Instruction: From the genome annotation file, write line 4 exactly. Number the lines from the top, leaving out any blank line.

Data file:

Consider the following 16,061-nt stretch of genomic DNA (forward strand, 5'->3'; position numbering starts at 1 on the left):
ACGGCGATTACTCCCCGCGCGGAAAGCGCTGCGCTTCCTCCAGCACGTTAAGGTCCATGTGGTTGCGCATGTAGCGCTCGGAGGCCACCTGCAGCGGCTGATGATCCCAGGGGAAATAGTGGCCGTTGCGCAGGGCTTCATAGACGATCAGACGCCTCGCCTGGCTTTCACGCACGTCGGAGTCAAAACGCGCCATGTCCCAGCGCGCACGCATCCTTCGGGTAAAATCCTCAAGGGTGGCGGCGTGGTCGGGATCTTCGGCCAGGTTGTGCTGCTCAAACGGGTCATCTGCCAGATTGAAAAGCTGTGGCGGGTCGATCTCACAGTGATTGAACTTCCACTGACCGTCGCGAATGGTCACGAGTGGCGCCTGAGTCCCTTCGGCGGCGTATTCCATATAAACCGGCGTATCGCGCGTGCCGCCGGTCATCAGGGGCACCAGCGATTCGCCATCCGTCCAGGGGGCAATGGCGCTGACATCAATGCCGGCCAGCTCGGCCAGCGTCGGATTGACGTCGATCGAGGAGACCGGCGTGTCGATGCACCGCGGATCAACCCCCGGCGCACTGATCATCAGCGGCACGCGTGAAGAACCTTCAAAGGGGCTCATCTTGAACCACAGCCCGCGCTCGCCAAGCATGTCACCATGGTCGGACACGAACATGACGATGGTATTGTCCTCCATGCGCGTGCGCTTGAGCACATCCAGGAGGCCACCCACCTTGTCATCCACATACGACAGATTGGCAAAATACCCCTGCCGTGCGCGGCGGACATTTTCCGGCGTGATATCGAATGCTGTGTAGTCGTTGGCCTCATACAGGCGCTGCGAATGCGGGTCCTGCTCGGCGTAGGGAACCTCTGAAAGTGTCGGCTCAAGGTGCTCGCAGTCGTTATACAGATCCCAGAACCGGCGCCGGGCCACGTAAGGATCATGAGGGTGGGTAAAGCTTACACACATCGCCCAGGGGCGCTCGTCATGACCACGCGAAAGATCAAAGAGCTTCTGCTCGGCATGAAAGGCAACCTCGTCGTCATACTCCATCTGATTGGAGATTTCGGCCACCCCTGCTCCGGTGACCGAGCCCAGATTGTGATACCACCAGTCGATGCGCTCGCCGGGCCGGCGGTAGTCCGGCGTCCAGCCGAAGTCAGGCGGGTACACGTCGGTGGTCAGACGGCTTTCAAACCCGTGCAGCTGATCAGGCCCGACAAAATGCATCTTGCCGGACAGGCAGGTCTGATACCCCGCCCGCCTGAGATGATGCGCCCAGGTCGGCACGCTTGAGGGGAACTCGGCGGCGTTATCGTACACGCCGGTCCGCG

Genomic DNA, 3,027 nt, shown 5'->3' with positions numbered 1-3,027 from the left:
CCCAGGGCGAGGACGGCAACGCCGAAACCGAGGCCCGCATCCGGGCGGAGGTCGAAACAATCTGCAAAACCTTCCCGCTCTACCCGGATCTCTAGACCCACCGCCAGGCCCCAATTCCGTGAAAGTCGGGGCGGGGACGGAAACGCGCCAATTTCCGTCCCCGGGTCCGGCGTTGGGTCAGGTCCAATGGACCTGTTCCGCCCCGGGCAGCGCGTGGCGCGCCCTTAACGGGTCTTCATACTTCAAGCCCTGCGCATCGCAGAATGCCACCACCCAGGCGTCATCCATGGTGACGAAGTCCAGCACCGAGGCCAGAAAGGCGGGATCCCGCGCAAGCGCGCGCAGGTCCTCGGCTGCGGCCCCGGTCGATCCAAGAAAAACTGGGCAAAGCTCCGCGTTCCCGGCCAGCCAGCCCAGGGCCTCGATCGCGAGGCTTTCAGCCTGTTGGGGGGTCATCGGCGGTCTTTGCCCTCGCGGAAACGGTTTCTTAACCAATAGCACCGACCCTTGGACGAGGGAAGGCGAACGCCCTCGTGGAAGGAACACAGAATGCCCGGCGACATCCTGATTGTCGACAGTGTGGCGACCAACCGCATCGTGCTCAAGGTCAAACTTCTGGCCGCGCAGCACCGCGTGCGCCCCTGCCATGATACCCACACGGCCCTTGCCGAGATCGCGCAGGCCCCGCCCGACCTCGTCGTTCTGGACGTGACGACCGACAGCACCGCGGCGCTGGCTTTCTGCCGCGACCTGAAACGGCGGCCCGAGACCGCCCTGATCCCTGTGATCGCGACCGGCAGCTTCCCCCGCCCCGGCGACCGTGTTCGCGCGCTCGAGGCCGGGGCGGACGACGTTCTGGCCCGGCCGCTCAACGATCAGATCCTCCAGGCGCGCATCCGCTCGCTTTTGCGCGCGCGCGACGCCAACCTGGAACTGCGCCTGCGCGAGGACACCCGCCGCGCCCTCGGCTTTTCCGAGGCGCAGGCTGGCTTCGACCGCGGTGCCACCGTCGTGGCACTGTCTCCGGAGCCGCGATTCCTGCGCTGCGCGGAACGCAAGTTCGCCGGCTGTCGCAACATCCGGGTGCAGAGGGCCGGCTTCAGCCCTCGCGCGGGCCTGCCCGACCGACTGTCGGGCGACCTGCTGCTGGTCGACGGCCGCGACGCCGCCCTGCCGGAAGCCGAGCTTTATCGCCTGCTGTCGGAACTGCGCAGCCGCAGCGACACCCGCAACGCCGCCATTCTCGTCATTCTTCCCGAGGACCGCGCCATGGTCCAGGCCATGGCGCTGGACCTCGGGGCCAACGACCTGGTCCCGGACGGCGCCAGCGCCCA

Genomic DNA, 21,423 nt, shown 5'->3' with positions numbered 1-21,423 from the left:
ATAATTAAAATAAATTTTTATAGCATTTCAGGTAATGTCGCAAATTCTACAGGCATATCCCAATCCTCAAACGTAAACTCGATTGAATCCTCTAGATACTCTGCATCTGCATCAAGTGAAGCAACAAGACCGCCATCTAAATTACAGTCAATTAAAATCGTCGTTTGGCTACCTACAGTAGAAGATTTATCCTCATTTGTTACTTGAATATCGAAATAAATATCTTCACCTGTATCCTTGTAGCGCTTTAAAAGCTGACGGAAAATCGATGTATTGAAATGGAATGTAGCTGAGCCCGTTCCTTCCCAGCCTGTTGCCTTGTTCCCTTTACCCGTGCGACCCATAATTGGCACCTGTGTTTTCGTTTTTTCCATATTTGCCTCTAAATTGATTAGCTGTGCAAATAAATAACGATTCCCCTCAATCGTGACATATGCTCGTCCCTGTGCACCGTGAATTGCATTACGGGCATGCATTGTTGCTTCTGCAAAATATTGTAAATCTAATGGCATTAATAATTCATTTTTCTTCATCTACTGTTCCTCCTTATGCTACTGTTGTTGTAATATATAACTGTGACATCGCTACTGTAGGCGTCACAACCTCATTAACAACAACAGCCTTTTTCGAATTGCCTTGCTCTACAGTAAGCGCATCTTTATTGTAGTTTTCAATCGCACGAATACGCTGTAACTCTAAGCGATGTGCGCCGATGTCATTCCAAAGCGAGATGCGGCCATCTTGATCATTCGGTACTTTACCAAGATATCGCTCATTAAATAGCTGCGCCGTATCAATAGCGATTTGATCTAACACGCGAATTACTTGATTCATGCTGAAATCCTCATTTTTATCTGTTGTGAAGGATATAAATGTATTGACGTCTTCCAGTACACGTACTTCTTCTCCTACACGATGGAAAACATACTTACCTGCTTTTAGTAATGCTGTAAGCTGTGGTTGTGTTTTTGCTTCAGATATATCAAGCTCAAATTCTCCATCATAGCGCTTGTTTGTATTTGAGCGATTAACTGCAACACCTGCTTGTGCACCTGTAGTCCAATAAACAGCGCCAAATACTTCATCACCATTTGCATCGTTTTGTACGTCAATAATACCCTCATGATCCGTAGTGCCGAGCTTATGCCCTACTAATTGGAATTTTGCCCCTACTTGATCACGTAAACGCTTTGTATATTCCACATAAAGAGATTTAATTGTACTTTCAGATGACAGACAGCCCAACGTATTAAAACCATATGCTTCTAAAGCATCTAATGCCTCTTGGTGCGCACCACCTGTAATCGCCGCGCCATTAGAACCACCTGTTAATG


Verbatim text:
CCCAGGGCGAGGACGGCAACGCCGAAACCGAGGCCCGCATCCGGGCGGAGGTCGAAACAATCTGCAAAACCTTCCCGCTCTACCCGGATCTCTAGACCCACCGCCAGGCCCCAATTCCGTGAAAGTCGGGGCGGGGACGGAAACGCGCCAATTTCCGTCCCCGGGTCCGGCGTTGGGTCAGGTCCAATGGACCTGTTCCGCCCCGGGCAGCGCGTGGCGCGCCCTTAACGGGTCTTCATACTTCAAGCCCTGCGCATCGCAGAATGCCACCACCCAGGCGTCATCCATGGTGACGAAGTCCAGCACCGAGGCCAGAAAGGCGGGATCCCGCGCAAGCGCGCGCAGGTCCTCGGCTGCGGCCCCGGTCGATCCAAGAAAAACTGGGCAAAGCTCCGCGTTCCCGGCCAGCCAGCCCAGGGCCTCGATCGCGAGGCTTTCAGCCTGTTGGGGGGTCATCGGCGGTCTTTGCCCTCGCGGAAACGGTTTCTTAACCAATAGCACCGACCCTTGGACGAGGGAAGGCGAACGCCCTCGTGGAAGGAACACAGAATGCCCGGCGACATCCTGATTGTCGACAGTGTGGCGACCAACCGCATCGTGCTCAAGGTCAAACTTCTGGCCGCGCAGCACCGCGTGCGCCCCTGCCATGATACCCACACGGCCCTTGCCGAGATCGCGCAGGCCCCGCCCGACCTCGTCGTTCTGGACGTGACGACCGACAGCACCGCGGCGCTGGCTTTCTGCCGCGACCTGAAACGGCGGCCCGAGACCGCCCTGATCCCTGTGATCGCGACCGGCAGCTTCCCCCGCCCCGGCGACCGTGTTCGCGCGCTCGAGGCCGGGGCGGACGACGTTCTGGCCCGGCCGCTCAACGATCAGATCCTCCAGGCGCGCATCCGCTCGCTTTTGCGCGCGCGCGACGCCAACCTGGAACTGCGCCTGCGCGAGGACACCCGCCGCGCCCTCGGCTTTTCCGAGGCGCAGGCTGGCTTCGACCGCGGTGCCACCGTCGTGGCACTGTCTCCGGAGCCGCGATTCCTGCGCTGCGCGGAACGCAAGTTCGCCGGCTGTCGCAACATCCGGGTGCAGAGGGCCGGCTTCAGCCCTCGCGCGGGCCTGCCCGACCGACTGTCGGGCGACCTGCTGCTGGTCGACGGCCGCGACGCCGCCCTGCCGGAAGCCGAGCTTTATCGCCTGCTGTCGGAACTGCGCAGCCGCAGCGACACCCGCAACGCCGCCATTCTCGTCATTCTTCCCGAGGACCGCGCCATGGTCCAGGCCATGGCGCTGGACCTCGGGGCCAACGACCTGGTCCCGGACGGCGCCAGCGCCCA